Test Driven Development (TDD) in Swift with Quick and Nimble

Writing tests of any sort on a mobile application project has not been a very popular choice and in fact, most mobile project teams actually want to avoid writing tests as much as possible to speed up development.

As a “grown-up” developer, I have tasted the goodness of writing tests, not only does it ensure your app features function as expected, it also “lock” the code to prevent other developers from changing your code. Such coupling between tests and implementation codes help new developers to easily onboard or takeover the project.

Test-driven Development

Test-Driven Development (TDD) is like a new art of writing code. It follows this recursive loop of :

  • Write a test that fails
  • Write little code to pass the test
  • Refactor
  • Repeat till satisfied

Let me show you a simple example. Consider the following implementation:

Test 1:
Given w=2, h=2, Expect area to be 4. In this case, the test will fail because the implementation is not done yet.

Then we go on to write:

Test 1 now PASSED! Hurray!

Test 2:
Given w=-1,h=-1, Expect area to be 0. In this case, the test will fail because it will return 1 based on the current implementation.

Then we go on to write:

Test 2 now PASSED! Hurray!

This can then go on and on till you have handled all edge cases and you should also refactor to make your code better and passed all the tests writen.

Based on what we have discussed so far, we realised that not only does TDD produces quality code, It allows us to handle edge cases early. Additionally, it also allows for pair-programming to happen between 2 developers effectively where one can write the test, and the other can write code to pass the test. You can find out more about TDD through Dotariel’s Blog Post.

What will you learn in this tutorial?

By the end of this tutorial, this should be your takeaways:

  • Have basic understanding of why TDD is good.
  • Have basic understanding of how Quick & Nimble works.
  • Know how to use Quick & Nimble to write a UI Test.
  • Know how to use Quick & Nimble to write a Unit Test.


Here are some pre-requisites before we proceed to the field:

  • Xcode 8.3.3 with Swift 3.1 installed
  • Some prior experience working with Swift and iOS development

Setting up our project

Let’s assume that we are given a task to develop a simple movie app that can list movies. So lets fire up Xcode and create a new Single View Application called MyMovies. We will check Unit Tests, we will revisit this target once we setup our libraries and view controllers.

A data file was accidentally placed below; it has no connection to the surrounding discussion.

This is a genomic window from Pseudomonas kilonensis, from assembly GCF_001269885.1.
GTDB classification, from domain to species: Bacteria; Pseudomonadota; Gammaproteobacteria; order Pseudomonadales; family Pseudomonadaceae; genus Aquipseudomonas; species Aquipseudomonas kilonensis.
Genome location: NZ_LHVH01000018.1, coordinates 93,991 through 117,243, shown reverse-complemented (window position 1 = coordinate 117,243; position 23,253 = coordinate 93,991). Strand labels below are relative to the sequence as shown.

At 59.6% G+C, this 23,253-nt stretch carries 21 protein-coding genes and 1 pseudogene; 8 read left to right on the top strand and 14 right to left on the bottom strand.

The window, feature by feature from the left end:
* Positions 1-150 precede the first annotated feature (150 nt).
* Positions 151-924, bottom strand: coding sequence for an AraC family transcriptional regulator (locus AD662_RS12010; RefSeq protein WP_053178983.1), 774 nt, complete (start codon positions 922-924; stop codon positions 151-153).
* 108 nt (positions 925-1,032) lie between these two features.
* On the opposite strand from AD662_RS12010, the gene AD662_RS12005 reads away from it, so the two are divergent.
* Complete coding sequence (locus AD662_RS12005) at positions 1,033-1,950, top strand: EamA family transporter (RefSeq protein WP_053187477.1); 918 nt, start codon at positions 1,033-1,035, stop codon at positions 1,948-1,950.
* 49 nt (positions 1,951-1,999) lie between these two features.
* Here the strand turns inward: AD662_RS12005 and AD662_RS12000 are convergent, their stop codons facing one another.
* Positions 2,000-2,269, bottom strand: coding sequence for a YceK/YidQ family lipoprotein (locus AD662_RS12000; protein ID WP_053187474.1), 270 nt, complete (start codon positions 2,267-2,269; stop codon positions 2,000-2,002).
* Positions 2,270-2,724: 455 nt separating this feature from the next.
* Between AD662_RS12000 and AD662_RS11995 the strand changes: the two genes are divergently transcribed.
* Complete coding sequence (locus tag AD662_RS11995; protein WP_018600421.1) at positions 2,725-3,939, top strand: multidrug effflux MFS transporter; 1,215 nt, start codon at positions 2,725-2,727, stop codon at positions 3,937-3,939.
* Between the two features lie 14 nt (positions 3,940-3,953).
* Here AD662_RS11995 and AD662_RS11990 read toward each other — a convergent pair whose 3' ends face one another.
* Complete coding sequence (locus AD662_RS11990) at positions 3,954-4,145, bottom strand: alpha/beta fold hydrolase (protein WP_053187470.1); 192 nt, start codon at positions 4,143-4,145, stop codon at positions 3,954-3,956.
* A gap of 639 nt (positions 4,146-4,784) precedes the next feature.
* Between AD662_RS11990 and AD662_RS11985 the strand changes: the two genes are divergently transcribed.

TDD Sample Project

Next, let’s delete away ViewController and throw in a UITableViewController and call it MoviesTableViewController. In the Main.storyboard, remove ViewController and bring in a new Table View Controller and set the class as MoviesTableViewController. Now, let’s set the style of the prototype cell to Subtitle and the identifier as MovieCell so that we can show a movie’s title and genre later.

Remember to set the view controller as initial view controller.

At this juncture, your code should look like this:


Now, let us create our movie data so we can use it to populate our views later.

Genre Enum

This enum is used to identify the genre our movie.

Movie Struct

This movie data type is used to represent our individual movie data.

This movie data helper class helps us to call getMovies method directly so we can get our movies data in a single call.

We notice that at this stage, we have not perform any TDD yet as this is the setting up of our project. Let us now proceed to the main ingredient of this tutorial, Quick & Nimble!

Quick & Nimble

Quick is a test development framework designed for Swift and Objective-C which builds on top of XCTest. It provides a DSL to write a test very much similar to RSpec.

Nimble is like a partner to Quick where Nimble provides the matchers as assertions. For more information about the framework, checkout this link.

Installing Quick & Nimble using Carthage

As Carthage library starts growing, I have grown to love Carthage more than Cocoapods as its more decentralized where when one framework fails to build, the whole project still can be compiled.

The above is the CartFile.private I used to install my dependencies. If you have no prior experience with Carthage, please check out this link.

Place CartFile.private in your project folder and run carthage update. This will clone the dependencies and you should get both frameworks in your Carthage -> Build -> iOS folder. Then, add both frameworks into both test targets. You will also need to go to Build Phases, hit the plus sign at the top left, and choose “New Copy Files Phase”. Set destination as “Frameworks” and add both frameworks in.